NEW YORK (AP) — Major League Baseball won't change its schedule to boost the sport's chances of getting back into the Olympics.
Baseball was an Olympic medal sport from 1992-2008, then was dropped for last year's London Games. IOC President Jacques Rogge says baseball should make its top athletes available, as they are in basketball and hockey.
"Look, we can't stop our season in August. We just can't," baseball Commissioner Bud Selig told the Associated Press Sports Editors on Thursday. "You can't say to your fans: 'We'll see you in the next period of time. Your club loses some players but yours doesn't.'"
The IOC board meets next month to select one or more sports for consideration by September's IOC general assembly. In an effort to boost the chance of readmission for 2020, the international baseball and softball federations are merging.
Some have suggested major leaguers could play in the Olympics during an extended All-Star break. Selig was clear that MLB's schedule will not be interrupted, and that weather made an earlier start or later ending impossible.
"Do I wish I could? Yes," he said. "But is it practical? No."
The sport launched its own international event in 2006, the World Baseball Classic. The first two tournaments were won by Japan, and the Dominican Republic took this year's title last month.
Many top American pitchers didn't play for their national team, including David Price, Justin Verlander, Jered Weaver, Clayton Kershaw and Matt Cain. Some clubs were reluctant to have their players participate.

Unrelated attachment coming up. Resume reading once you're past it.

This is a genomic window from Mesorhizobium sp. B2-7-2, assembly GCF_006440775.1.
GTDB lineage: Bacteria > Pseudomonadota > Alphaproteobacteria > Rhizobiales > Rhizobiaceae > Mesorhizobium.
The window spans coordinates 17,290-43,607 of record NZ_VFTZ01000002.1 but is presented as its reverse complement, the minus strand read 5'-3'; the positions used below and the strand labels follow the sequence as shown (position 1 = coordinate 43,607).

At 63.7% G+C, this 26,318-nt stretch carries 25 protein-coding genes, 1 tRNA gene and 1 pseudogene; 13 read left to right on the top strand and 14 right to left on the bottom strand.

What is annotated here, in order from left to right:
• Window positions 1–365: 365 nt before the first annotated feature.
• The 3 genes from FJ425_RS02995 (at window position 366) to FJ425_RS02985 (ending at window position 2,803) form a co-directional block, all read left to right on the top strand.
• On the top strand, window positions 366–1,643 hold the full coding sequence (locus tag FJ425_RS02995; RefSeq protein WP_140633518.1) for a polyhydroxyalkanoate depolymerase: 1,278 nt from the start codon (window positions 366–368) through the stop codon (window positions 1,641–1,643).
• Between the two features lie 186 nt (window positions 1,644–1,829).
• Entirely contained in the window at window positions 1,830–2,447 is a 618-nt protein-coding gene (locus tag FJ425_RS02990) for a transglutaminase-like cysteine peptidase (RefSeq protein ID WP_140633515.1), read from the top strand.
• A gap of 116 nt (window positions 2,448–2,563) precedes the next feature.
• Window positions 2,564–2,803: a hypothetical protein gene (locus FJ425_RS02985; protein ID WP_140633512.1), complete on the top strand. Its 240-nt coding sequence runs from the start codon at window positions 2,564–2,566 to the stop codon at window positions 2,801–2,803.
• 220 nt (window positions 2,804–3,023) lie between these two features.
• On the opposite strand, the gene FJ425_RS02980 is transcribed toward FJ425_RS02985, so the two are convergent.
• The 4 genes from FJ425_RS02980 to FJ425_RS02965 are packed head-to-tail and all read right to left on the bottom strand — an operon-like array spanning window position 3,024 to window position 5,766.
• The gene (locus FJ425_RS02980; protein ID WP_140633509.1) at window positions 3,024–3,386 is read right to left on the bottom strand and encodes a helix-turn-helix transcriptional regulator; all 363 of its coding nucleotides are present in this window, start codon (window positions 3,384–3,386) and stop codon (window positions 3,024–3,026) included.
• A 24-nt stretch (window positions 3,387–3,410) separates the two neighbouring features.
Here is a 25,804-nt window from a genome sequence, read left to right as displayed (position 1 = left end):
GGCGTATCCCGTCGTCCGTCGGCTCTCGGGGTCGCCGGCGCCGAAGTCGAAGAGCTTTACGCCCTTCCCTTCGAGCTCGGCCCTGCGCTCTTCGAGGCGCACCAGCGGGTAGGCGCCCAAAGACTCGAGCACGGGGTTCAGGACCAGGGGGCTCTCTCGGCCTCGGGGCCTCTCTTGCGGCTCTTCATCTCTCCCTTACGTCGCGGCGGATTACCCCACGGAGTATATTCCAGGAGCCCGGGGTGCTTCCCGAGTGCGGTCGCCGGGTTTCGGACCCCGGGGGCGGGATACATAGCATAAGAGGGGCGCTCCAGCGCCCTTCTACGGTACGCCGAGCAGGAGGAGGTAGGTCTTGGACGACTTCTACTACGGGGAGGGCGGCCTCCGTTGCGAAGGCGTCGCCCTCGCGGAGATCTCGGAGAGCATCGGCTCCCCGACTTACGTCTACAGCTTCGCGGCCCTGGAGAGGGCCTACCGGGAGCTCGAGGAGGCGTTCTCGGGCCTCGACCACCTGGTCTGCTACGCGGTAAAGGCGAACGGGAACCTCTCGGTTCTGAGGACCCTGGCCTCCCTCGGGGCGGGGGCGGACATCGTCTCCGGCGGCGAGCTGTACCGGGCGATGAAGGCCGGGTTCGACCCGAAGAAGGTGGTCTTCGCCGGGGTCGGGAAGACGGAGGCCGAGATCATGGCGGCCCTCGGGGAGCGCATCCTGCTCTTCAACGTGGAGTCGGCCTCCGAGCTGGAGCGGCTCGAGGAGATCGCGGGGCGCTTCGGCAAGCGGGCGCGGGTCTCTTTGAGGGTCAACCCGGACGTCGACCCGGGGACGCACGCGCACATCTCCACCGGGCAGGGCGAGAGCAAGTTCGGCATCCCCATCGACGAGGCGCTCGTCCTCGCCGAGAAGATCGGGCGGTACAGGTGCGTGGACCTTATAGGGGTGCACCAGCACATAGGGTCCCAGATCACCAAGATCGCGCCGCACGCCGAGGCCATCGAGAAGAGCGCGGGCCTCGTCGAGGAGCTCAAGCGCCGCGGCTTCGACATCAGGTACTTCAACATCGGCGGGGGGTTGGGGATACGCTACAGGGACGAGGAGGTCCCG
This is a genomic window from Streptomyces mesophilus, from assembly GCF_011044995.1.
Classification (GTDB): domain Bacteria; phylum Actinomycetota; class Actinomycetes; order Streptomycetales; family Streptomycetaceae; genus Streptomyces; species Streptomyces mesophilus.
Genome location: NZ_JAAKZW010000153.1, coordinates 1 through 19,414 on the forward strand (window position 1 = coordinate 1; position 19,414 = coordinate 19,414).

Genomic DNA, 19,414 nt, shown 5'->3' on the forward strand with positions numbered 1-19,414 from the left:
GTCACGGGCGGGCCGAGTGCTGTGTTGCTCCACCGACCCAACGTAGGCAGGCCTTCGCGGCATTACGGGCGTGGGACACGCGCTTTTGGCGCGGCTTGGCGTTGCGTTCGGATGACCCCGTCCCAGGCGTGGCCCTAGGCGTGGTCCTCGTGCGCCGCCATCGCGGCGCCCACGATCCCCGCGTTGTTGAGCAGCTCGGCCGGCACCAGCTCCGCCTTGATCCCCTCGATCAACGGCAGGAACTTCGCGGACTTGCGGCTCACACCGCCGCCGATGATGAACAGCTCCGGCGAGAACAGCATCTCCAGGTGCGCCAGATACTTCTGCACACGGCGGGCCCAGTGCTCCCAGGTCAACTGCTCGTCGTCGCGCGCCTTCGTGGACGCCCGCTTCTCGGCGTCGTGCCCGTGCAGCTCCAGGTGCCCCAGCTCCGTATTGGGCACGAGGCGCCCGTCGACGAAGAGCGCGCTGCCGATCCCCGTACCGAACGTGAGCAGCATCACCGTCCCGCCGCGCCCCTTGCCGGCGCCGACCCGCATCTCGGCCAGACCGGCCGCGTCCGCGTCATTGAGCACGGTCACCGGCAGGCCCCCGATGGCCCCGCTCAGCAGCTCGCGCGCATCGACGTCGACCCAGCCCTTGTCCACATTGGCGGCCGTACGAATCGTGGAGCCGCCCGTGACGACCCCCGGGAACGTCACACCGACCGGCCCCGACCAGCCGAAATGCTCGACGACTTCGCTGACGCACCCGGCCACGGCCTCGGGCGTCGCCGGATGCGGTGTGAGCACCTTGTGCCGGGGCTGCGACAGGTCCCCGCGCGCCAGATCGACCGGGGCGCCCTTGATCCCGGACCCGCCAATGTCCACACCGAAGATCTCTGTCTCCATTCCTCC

"They just didn't want to take a chance," Selig said. "And frankly, if I were running a club, I wouldn't either."
He does hope to add another international competition.
"My ultimate goal, I hope I live long enough to see it, is a true World Series," he said. "We have a ways to go."
On another international matter, Selig would like to institute a worldwide amateur draft for 2014. Under baseball's labor contract, MLB must notify the players' association by June 1 of its intent to start an international draft for next year, and the union would have until June 15 to veto it.
"We met with the players' association last week, had extended conversations on the topic," said Rob Manfred, an MLB executive vice president. "I think it's within the realm of the possible that we will have an agreement by June 1."
Union head Michael Weiner responded in an email to The Associated Press: "We have begun discussion, but I wouldn't prejudge the results."
Selig expects MLB executive vice president Joe Torre and his committee to make a proposal on expanded video review by umpires for 2014 when owners meet in New York on May 8-9. Selig does not plan on trying to make the NL use the designated hitter, which was adopted by the AL for the 1973 season.
"I'm going to leave things the way they are. And I do not think it's bad for baseball," he said.
Now 78, Selig once again insisted he will not accept a new contract when his current term expires in December 2014. He became acting commissioner in 1992 and said he would never take the job permanently, then did in 1998. After signing each of his previous extensions, Selig said he planned to retire when it concluded. He changed his mind in 2006 again in 2009, signing a deal that took him through 2012. In January 2012, he accepted a deal adding another two years.